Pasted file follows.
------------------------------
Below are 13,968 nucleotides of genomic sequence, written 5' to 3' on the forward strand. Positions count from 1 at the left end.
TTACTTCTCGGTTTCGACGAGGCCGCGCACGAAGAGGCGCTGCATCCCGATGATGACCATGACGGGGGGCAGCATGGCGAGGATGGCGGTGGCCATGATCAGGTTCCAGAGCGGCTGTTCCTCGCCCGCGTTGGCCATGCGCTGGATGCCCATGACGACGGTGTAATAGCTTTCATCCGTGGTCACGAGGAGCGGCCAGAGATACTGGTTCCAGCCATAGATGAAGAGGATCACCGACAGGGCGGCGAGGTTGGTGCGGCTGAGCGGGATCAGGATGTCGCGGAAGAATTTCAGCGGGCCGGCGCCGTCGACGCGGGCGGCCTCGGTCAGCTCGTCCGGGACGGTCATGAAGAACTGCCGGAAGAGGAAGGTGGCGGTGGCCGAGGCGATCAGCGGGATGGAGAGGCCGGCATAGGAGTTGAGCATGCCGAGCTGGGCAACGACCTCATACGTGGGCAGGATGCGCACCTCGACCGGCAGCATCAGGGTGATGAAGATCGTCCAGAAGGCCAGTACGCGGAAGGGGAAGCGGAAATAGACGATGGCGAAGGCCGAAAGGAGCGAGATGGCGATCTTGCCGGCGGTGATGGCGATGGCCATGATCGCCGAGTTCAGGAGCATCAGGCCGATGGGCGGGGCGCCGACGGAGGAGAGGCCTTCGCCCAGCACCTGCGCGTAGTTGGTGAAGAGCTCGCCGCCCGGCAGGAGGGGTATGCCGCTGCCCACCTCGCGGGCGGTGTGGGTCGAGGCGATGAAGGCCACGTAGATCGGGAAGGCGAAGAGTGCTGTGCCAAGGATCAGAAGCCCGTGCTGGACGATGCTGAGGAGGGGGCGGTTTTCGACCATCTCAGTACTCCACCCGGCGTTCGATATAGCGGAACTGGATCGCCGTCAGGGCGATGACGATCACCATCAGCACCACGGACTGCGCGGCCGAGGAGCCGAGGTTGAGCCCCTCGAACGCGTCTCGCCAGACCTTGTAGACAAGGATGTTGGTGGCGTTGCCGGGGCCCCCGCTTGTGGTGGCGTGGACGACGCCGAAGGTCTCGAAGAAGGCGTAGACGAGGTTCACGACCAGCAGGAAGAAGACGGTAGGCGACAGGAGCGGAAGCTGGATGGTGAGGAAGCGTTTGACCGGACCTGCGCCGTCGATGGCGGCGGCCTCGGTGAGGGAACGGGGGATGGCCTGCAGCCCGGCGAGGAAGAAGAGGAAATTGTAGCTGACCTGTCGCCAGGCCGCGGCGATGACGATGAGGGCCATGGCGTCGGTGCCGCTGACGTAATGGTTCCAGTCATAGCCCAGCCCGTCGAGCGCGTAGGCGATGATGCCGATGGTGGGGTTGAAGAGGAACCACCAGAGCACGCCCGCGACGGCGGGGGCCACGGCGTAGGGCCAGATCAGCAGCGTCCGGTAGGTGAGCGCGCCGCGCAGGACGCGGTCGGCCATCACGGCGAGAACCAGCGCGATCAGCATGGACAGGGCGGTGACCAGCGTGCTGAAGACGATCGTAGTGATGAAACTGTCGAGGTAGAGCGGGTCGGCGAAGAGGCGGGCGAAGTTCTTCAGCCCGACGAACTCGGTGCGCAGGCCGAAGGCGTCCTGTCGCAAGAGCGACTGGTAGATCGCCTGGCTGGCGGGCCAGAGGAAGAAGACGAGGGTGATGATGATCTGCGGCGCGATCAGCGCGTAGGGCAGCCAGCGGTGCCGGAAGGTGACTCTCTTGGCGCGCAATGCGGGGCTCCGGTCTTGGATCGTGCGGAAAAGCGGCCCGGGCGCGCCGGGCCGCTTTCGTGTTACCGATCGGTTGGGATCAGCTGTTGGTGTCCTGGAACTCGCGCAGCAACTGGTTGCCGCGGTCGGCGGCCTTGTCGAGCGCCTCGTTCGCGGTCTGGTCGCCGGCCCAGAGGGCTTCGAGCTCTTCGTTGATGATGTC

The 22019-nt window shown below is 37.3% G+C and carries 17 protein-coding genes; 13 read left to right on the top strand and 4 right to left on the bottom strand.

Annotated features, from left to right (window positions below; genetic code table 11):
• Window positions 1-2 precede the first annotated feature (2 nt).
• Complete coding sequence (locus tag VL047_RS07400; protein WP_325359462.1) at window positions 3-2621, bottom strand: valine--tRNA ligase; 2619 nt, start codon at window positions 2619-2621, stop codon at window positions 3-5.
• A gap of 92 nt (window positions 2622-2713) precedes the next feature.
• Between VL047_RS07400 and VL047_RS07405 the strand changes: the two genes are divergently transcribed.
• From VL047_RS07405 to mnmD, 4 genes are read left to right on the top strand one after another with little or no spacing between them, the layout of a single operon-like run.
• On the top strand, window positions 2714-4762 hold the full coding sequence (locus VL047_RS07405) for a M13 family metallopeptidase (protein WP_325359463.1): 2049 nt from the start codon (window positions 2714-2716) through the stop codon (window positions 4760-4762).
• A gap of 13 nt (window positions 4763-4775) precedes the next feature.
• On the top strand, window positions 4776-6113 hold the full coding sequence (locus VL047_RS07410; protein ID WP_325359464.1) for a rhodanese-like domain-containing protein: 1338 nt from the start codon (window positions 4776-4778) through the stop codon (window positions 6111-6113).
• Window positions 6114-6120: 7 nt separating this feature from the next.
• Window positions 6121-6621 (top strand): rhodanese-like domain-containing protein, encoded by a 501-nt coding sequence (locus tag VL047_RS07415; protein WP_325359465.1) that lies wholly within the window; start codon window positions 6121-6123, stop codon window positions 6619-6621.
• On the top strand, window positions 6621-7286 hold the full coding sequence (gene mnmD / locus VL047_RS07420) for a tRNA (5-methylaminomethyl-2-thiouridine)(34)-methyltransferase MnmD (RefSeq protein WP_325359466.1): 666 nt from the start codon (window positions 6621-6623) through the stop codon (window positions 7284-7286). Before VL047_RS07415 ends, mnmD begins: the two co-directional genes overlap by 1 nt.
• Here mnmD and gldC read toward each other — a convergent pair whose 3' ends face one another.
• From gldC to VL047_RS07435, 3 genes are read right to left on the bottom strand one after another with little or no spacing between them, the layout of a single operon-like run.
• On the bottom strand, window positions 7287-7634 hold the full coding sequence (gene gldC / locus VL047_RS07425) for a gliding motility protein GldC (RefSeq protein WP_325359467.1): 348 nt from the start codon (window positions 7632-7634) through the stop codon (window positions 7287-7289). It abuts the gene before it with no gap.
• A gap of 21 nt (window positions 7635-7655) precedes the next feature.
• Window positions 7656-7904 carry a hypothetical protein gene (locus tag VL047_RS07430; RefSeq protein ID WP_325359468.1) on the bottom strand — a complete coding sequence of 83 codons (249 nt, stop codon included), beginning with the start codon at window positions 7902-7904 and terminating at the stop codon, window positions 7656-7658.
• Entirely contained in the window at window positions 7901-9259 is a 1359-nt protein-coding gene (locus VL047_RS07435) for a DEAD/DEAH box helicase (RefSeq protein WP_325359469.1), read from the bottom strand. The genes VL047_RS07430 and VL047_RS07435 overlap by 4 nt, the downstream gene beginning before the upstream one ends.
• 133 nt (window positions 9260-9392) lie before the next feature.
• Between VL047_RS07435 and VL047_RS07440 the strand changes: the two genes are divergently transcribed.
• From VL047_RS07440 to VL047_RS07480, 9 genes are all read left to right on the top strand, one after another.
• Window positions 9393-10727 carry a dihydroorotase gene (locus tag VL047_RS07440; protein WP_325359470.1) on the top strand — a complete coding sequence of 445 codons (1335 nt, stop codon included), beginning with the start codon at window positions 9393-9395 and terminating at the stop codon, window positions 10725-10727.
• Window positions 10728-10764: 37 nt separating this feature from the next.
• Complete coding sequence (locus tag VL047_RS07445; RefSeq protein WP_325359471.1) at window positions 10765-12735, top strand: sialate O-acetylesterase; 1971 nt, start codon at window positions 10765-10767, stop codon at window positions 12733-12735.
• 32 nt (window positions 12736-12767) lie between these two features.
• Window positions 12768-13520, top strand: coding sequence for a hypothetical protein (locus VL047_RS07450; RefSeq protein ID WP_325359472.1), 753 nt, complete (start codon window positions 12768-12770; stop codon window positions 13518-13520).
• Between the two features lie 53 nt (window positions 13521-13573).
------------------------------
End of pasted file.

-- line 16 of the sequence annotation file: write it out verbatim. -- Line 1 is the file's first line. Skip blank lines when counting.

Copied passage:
• Here mnmD and gldC read toward each other — a convergent pair whose 3' ends face one another.